Today, technology makes possible things that were not possible even a decade ago. The traditional distinction between published and unpublished information is no longer relevant in today's world. Canadians seek information in any and all forms, be it recorded on plastic, paper, and celluloid or existing only in the digital world. This thirst for discovery fuels innovation and progress while providing an interesting challenge to LAC to provide valuable and often unique information to all who seek it.

In order to meet this goal, LAC is counting on the synergy of skills of librarians, archivists and other professionals working together to acquire, preserve and make known the documentary heritage of Canada. A good example of this synergy is our New France project. This year marks the 400th anniversary of the arrival of French settlers on the shores of Canada. In conjunction with the Direction des Archives de France, LAC digitized all of the administrative documents pertaining to New France; 600,000 images were digitized over a two-year period, resulting in a Web site providing access to researchers of all levels and skills to the details of the administration of New France.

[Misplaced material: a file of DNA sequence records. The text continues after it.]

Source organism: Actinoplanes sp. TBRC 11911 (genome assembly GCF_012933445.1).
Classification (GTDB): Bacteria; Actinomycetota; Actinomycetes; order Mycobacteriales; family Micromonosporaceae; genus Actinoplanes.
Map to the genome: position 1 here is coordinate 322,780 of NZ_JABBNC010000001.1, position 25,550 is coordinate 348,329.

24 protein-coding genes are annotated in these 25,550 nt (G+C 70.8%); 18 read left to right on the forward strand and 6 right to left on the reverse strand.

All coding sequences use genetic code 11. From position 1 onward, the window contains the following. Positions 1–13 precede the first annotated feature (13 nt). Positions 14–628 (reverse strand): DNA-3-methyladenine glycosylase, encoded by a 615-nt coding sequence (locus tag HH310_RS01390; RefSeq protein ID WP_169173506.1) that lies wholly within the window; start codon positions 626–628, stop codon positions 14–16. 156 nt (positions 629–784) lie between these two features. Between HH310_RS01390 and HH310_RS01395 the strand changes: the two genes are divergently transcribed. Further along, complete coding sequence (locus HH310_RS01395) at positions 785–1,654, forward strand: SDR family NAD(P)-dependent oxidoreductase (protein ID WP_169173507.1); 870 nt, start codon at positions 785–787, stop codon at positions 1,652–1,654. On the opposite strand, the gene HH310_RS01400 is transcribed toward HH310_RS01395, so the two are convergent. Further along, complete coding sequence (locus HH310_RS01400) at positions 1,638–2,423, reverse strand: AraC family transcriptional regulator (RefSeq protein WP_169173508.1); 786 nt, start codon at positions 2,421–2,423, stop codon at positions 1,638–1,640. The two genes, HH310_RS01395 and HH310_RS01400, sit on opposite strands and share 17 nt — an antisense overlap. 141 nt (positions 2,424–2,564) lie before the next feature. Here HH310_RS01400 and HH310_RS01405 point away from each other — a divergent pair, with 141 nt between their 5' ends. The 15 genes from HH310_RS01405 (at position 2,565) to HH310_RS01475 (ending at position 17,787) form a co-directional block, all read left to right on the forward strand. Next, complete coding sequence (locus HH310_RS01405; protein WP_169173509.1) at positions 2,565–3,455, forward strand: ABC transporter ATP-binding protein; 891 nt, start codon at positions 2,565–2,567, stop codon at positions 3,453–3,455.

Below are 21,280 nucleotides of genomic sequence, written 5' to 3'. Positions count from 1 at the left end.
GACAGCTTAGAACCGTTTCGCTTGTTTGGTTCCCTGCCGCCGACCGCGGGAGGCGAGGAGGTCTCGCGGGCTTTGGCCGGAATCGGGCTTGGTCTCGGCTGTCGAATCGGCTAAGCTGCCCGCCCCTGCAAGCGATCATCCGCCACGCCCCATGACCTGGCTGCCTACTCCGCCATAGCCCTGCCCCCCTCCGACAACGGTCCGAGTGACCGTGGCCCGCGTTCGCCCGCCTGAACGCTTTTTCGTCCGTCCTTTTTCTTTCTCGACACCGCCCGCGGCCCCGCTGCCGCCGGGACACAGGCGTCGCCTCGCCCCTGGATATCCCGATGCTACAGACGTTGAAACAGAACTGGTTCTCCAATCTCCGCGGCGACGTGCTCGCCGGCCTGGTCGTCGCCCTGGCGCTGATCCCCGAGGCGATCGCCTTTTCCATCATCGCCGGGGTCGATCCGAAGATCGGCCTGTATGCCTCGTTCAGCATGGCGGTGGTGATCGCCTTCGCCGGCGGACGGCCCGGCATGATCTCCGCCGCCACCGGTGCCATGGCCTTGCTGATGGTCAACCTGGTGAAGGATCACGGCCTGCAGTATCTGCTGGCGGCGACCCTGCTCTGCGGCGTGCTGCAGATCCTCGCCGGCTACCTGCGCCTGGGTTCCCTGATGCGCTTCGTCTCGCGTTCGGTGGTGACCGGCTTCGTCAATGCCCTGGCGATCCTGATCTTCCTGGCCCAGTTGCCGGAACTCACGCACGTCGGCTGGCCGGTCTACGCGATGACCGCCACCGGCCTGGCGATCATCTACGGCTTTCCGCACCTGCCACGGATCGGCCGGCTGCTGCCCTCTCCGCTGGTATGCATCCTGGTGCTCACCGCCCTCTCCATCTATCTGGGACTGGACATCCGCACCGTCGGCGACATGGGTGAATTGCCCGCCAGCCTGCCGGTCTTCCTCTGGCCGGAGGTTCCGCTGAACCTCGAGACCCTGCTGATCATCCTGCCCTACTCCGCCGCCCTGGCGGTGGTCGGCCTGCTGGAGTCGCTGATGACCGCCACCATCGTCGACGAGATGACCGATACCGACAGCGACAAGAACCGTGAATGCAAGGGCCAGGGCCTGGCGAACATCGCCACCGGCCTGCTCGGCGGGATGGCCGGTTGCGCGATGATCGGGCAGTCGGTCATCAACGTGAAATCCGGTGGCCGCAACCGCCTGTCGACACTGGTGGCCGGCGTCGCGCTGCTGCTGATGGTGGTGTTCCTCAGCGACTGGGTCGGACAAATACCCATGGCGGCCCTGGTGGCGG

Previously, I was frequently frustrated by the difficulty of not being able to share with Canadians the magic and the power of our collections due to their fragile, unique and often irreplaceable nature. However, new technology is freeing us from that barrier. We can now put an increasing amount of content online, with the result that a growing number of Canadians are discovering for the first time that LAC allows them to trace not just the great stories of our country, but also to discover their own family histories in the evolution of this nation. Through records of the census, dating to 1666, in passenger lists of countless ships that arrived at Canada's ports, in city directories and newspapers, in military records and in published histories, individuals have place and identity in our nation's story. And not only stories of the past, Canadians are also discovering that LAC is the authoritative source of bibliographic information about books, periodicals and other published materials created in Canada.